The Charlie Hebdo shooters used AK-47 assault rifles, a firearm that is smuggled all around the EU's porous borders. Pictured, a crime technician holds a Kalashnikov at the Marseilles police headquarters, Jan. 30, 2012. Ten Kalashnikov weapons were seized by police during an investigation in the Marseilles region. Reuters/Jean-Paul Pelissier

Despite stringent firearms controls and ramped-up efforts to combat illegal gun trafficking, thousands of “war weapons” remain strewn across the European Union’s 28 member states. Many, like the AK-47 assault rifles used by the gunmen who attacked the Charlie Hebdo offices in Paris on Wednesday, are bought by gun collectors, organized crime affiliates and, as was the case this week, terrorists.

There is no definitive count, but the bloc estimates that around half a million lost or stolen firearms remained unaccounted for within the EU. And that only accounts for weapons that were once registered and later went missing. Many of the automatic “war weapons” are illegally trafficked from the Balkan Peninsula and former Soviet Bloc states, where millions of leftover arms from the Croatian, Bosnian and Kosovo wars are regularly stolen, bought and transferred in small numbers, mostly to organized crime clients in Southern Europe, according to Gunpolicy.org. In France, there are an estimated 10 million to 20 million illegal weapons alone, according to a Christian Science Monitor report.

One problem is the EU’s Schengen Area open border agreements, which let Europeans travel freely between countries without comprehensive border checks, according to the Raffaello Pantucci, director of international security studies at the Royal United Services Institute, a defense think tank in London. “It’s actually quite difficult to get this sort of weaponry in the United Kingdom … in contrast, on the continent in France and other countries, the free movement that is enabled by the Schengen Zone and the EU means that it’s much easier to cross borders. Some countries have slightly looser or different gun laws than others,” he said.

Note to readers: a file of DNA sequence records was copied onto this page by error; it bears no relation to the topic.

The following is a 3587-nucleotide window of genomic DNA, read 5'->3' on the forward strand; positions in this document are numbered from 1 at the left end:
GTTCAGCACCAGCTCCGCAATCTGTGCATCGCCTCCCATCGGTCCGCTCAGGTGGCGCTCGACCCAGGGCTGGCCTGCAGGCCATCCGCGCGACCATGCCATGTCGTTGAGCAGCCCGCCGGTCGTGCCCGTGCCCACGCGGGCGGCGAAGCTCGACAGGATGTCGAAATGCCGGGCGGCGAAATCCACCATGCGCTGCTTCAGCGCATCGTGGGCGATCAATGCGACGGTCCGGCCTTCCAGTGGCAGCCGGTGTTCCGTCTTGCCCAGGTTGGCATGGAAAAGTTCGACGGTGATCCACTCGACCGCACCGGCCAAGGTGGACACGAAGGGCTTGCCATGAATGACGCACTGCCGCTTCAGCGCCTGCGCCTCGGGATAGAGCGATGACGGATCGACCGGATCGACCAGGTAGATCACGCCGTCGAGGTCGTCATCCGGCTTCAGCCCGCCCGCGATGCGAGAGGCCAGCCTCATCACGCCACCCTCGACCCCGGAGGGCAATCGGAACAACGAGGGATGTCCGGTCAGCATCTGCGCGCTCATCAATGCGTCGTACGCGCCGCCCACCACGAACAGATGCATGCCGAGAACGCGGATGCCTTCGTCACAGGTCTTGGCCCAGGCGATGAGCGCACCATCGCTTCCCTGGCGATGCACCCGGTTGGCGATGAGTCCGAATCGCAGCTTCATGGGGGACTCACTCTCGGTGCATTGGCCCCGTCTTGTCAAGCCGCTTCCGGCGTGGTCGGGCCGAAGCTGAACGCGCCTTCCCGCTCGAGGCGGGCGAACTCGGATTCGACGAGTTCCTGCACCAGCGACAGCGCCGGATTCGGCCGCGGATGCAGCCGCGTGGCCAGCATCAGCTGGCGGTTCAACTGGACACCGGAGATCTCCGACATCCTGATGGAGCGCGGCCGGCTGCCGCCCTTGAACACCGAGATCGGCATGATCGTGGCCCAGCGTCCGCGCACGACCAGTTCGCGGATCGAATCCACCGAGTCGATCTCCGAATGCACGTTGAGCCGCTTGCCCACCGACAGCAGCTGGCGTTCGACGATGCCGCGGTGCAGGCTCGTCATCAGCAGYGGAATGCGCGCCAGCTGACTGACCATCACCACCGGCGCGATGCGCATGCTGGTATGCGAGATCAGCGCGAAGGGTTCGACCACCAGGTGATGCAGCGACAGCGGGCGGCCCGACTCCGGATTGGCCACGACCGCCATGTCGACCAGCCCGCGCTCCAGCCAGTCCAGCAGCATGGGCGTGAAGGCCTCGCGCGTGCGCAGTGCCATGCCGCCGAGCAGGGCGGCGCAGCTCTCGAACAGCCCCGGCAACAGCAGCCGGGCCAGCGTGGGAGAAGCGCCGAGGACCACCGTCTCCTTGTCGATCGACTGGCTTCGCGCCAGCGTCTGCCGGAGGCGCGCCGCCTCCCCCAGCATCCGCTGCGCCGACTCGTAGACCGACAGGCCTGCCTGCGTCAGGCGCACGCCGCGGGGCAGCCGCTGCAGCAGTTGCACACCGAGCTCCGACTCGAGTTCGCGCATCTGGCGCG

Guns can be acquired in the EU through a number of means. A .44-caliber Desert Eagle is advertised for 1,250 euros, or $1,481, by an anonymous European arms dealer on the Deep Web. The dealer ships that weapon through the mail. With the proper connections, which the Charlie Hebdo gunmen appeared to have, an AK-47 costs around $400 to $900 in certain European markets, and about $1,100 to 1,800 in France, according to a Bloomberg report.

In Kosovo, less than 20 years out of the Balkan’s most recent all-out war, gunrunning is rampant. A 2007 report quoted a young Kosovar gunrunner who said an AK-47 made in China can be picked up in his town for just 250 euros, and for only 50 euros in neighboring Albania, which along with two neighboring Balkan states, is on its way to becoming an EU member country. The gunrunner said many of the guns that run through Kosovo come from Serbia and Macedonia. Many, like the gas pistols converted to lethal handguns, are brought to Albania and smuggled into Western Europe, he said.

Some of those "war weapons" have also made it to the Middle East and Central Asia and into the hands of terrorist groups like the Islamic State group and Al Qaeda, which trained at least one of the Paris gunmen. Said Kouachi allegedly traveled to Yemen to receive guidance on weaponry and military tactics.

He and two other suspects allegedly stormed the Charlie Hebdo office in Paris Wednesday with an AK-47 rifle and military accessories, killing two armed security guards and several Charlie Hebdo employees before escaping in a firefight with a police officer. One suspect executed a French police officer responding to the scene with what appeared to be little emotion. In all, 12 people were killed. The Kouachi brothers were killed in a printing company building outside Paris while taking an individual hostage on Friday, authorities said.

The EU made the disruption of illicit manufacturing and trafficking in firearms one of its nine law enforcement priorities through 2017. The EU and France have some of the most stringent gun control laws in the world, which are widely supported by voters there. The EU requires member states to have a minimum level of gun control, which include comprehensive background-check requirements to ensure a gun-buyer is not a potential danger to himself or others. Experts said that even in light of a terrorist attack like that on Charlie Hebdo, French lawmakers aren’t likely to demand easing up gun laws for self-defense.